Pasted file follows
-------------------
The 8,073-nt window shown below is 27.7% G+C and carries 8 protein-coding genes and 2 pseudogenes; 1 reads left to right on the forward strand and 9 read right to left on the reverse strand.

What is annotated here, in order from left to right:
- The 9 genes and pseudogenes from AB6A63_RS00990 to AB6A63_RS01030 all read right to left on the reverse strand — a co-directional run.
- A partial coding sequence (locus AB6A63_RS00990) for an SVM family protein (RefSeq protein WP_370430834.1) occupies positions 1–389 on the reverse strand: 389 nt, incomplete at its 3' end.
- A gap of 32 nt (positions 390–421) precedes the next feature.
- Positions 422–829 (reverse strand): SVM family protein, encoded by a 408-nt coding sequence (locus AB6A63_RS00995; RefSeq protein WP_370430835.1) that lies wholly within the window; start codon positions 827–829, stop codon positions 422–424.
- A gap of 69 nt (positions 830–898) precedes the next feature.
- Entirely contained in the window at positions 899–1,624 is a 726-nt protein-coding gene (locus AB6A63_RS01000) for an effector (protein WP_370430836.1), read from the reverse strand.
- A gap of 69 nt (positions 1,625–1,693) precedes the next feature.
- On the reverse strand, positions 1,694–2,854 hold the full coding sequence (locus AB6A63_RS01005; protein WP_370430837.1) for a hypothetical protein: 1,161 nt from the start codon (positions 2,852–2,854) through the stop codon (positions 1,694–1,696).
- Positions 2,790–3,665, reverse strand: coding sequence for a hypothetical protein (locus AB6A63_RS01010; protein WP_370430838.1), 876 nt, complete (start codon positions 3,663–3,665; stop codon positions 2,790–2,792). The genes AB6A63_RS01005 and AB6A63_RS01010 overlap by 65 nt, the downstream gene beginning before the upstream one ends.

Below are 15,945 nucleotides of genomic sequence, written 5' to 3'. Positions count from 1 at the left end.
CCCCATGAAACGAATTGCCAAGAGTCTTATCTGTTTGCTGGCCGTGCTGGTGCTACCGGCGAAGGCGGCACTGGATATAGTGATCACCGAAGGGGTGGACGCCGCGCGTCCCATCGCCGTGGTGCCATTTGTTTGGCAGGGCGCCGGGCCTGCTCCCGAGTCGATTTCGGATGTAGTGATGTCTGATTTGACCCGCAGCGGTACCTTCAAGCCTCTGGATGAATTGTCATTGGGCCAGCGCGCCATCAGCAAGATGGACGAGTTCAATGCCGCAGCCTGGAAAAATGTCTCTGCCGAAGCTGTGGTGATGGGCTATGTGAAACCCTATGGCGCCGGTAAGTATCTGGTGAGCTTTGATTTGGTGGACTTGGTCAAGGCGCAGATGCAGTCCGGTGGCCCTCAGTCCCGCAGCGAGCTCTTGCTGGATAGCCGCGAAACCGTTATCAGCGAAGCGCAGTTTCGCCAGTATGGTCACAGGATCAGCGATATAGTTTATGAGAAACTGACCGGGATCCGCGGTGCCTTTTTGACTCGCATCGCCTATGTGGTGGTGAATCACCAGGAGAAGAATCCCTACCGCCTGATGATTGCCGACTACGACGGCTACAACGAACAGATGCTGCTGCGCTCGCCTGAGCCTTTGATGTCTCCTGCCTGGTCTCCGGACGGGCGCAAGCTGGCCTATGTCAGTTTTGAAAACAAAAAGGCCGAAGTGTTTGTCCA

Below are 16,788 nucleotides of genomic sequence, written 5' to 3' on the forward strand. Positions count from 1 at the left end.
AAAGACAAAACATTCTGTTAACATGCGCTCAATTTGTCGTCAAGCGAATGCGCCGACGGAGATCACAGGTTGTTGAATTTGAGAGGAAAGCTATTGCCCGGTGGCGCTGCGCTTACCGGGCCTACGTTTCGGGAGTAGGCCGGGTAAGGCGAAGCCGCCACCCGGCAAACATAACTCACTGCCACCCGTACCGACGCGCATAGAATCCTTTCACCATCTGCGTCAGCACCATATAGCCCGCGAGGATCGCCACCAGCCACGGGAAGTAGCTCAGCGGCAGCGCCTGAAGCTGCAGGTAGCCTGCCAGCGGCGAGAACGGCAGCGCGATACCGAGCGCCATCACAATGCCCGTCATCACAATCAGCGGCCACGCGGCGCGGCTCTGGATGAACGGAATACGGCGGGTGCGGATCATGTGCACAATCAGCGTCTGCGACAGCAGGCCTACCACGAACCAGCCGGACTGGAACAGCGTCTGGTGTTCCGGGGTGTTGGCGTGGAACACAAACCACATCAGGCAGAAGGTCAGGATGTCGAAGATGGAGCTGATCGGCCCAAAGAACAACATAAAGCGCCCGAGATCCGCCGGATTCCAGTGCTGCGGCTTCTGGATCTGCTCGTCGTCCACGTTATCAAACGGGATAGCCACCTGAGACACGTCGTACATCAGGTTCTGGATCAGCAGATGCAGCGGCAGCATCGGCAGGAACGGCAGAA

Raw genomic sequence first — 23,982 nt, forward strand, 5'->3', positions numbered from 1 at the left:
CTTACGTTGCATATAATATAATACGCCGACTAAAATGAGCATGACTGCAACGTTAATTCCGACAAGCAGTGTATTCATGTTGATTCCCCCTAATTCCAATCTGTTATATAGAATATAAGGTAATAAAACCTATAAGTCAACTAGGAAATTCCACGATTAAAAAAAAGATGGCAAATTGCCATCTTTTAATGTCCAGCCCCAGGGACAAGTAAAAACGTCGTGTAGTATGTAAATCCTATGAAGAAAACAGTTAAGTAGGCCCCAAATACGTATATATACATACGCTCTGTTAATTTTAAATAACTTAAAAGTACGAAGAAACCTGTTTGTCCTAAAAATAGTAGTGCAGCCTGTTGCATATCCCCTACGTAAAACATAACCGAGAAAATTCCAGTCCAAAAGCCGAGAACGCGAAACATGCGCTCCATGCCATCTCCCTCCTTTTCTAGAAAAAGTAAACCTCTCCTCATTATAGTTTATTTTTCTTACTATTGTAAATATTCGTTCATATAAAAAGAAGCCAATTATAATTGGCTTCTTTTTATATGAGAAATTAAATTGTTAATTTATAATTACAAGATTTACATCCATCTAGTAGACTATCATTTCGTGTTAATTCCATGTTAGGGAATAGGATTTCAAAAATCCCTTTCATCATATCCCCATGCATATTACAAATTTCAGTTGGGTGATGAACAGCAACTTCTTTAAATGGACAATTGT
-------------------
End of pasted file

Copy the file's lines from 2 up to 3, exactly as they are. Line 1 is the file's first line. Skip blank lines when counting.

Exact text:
What is annotated here, in order from left to right:
- The 9 genes and pseudogenes from AB6A63_RS00990 to AB6A63_RS01030 all read right to left on the reverse strand — a co-directional run.